The novels (and, less frequently, movies or music) to which she turns her clear and unsentimental judgments are revelatory, a kind of self-portrait through subject matter. She writes on some well-known texts, including the Book of Revelation, Bleak House by Charles Dickens, and Peter Pan by J.M. Barrie.

She also writes on books that most of us haven’t read and probably never will, such as foot fetishist Elmer Batters’ From the Tip of the Toes to the Top of Her Hose, a collection of photographs taken from the mid-1940s to the mid-1980s, which Gaitskill calls “a loving and lewd celebration of female feet and big ol’ legs.” Gaitskill describes a few of these “stylish, energetic, humorous, and dirty” photos, using them to illustrate “the vulnerability and silliness of sexuality as well as its power.” Batters’ photos are not, it turns out, the subject of Gaitskill’s essay, only its catalyst. Those familiar with Gaitskill’s fiction, such as “Secretary,” (in Gaitskill’s words, a “story about a naive young masochist who yearns for emotional contact in an autistic and ridiculous universe and who winds up getting her butt spanked instead”) will recognize her fearless exploration of the less commonly explored aspects of human sexuality.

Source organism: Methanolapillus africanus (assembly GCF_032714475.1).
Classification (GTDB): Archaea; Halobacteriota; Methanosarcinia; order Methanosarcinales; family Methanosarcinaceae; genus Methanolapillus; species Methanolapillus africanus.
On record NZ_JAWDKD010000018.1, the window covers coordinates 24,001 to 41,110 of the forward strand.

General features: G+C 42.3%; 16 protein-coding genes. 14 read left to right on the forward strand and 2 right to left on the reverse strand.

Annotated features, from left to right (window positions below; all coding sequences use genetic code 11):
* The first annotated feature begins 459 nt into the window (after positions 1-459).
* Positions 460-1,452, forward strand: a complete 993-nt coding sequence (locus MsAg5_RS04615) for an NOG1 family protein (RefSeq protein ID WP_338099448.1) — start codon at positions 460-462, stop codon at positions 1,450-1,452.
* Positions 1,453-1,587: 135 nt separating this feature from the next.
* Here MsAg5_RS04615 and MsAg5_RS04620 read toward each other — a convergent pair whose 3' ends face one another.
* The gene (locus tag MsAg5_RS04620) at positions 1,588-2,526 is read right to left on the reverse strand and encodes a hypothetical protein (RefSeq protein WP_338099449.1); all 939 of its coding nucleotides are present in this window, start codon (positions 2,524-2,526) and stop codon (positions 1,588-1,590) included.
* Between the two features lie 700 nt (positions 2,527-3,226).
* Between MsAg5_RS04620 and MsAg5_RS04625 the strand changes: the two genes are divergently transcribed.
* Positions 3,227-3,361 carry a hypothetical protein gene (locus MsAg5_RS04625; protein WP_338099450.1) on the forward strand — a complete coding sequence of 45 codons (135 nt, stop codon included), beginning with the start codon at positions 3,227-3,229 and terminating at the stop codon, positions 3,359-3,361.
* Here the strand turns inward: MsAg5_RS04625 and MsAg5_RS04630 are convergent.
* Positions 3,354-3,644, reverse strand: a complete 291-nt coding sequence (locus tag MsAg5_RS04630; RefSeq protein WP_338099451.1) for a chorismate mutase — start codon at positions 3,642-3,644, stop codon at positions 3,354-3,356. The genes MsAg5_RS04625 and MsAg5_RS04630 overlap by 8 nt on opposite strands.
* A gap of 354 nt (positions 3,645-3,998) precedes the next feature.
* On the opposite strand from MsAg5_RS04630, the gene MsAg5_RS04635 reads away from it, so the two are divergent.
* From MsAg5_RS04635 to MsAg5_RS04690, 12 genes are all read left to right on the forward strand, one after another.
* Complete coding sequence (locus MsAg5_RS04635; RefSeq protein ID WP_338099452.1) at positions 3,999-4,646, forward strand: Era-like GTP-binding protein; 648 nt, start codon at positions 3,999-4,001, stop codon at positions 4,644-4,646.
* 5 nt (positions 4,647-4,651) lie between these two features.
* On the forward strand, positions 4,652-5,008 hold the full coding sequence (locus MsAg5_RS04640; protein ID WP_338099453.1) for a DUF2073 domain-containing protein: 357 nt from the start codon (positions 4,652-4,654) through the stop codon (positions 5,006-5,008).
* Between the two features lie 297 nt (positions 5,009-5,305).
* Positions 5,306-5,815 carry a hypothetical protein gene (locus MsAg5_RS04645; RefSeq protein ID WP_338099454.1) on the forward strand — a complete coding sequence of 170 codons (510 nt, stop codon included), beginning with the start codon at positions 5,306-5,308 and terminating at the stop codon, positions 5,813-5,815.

Mary Gaitskill

Mary Gaitskill

A handful of essays–some of the book’s longest and most developed–don’t approach their subjects through the gaze of the reviewer but through the rear-view, the memoirist’s contemplative backward gaze. Here, too, Gaitskill rejects sweet nostalgia. Her memoir on losing her cat turns surprisingly into a troubled and troubling essay and race and class privilege.

Another memoir opens, “In Saint Petersburg, Russia, I got hit in the head with a bridge.” We don’t know yet that Gaitskill and her husband are on a tourist boat, ducking to avoid the river’s low-clearance bridges, and this sentence feels so abrupt and inexplicable it’s as if we, too, suffer a blow to the head. The narrative reverses from here and explains the unlikely events that brought the couple to Russia. It will be 10 more pages before we pick up with the head-smacking bridge, the blood, and her trip to the hospital, all of the interspersed with Gaitskill’s memories of a young woman she had worked with years before, a stripper who’d fallen and banged her head on a curb, then entered into a coma and died. It’s a meditation on chance and memory, and it’s an immensely lively performance.

The book reviews Gaitskill has collected here can’t urge readers to “rush out and buy this book!” but I can. Rush out, book lovers, especially if you can make Gaitskill’s event at 5 p.m. Thursday at Lemuria Books in Jackson.

Beth Ann Fennelly is the poet laureate of Mississippi. Her Heating & Cooling: 52 Micro-Memoirs will be published in October by W.W. Norton.